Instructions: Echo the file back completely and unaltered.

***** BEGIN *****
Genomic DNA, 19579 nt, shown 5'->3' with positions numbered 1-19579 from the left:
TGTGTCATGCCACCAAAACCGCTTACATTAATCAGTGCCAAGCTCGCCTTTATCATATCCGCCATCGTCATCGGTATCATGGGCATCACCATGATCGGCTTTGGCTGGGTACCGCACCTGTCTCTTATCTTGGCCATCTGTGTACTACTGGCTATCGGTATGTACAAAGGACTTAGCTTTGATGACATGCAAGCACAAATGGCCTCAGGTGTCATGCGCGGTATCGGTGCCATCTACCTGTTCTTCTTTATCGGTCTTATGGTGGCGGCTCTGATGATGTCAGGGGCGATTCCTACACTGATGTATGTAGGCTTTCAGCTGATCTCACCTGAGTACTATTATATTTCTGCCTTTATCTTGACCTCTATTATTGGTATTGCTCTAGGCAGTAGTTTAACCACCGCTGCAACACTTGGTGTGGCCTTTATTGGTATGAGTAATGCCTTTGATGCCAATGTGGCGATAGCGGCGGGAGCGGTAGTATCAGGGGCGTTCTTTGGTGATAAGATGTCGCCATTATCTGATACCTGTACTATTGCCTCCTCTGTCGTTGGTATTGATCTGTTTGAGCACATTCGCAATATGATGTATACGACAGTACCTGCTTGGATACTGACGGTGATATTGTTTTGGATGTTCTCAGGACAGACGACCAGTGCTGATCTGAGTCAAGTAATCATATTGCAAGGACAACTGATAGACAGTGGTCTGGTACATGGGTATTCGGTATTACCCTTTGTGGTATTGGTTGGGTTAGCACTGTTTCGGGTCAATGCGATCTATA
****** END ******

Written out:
Genomic DNA, 19579 nt, shown 5'->3' with positions numbered 1-19579 from the left:
TGTGTCATGCCACCAAAACCGCTTACATTAATCAGTGCCAAGCTCGCCTTTATCATATCCGCCATCGTCATCGGTATCATGGGCATCACCATGATCGGCTTTGGCTGGGTACCGCACCTGTCTCTTATCTTGGCCATCTGTGTACTACTGGCTATCGGTATGTACAAAGGACTTAGCTTTGATGACATGCAAGCACAAATGGCCTCAGGTGTCATGCGCGGTATCGGTGCCATCTACCTGTTCTTCTTTATCGGTCTTATGGTGGCGGCTCTGATGATGTCAGGGGCGATTCCTACACTGATGTATGTAGGCTTTCAGCTGATCTCACCTGAGTACTATTATATTTCTGCCTTTATCTTGACCTCTATTATTGGTATTGCTCTAGGCAGTAGTTTAACCACCGCTGCAACACTTGGTGTGGCCTTTATTGGTATGAGTAATGCCTTTGATGCCAATGTGGCGATAGCGGCGGGAGCGGTAGTATCAGGGGCGTTCTTTGGTGATAAGATGTCGCCATTATCTGATACCTGTACTATTGCCTCCTCTGTCGTTGGTATTGATCTGTTTGAGCACATTCGCAATATGATGTATACGACAGTACCTGCTTGGATACTGACGGTGATATTGTTTTGGATGTTCTCAGGACAGACGACCAGTGCTGATCTGAGTCAAGTAATCATATTGCAAGGACAACTGATAGACAGTGGTCTGGTACATGGGTATTCGGTATTACCCTTTGTGGTATTGGTTGGGTTAGCACTGTTTCGGGTCAATGCGATCTATA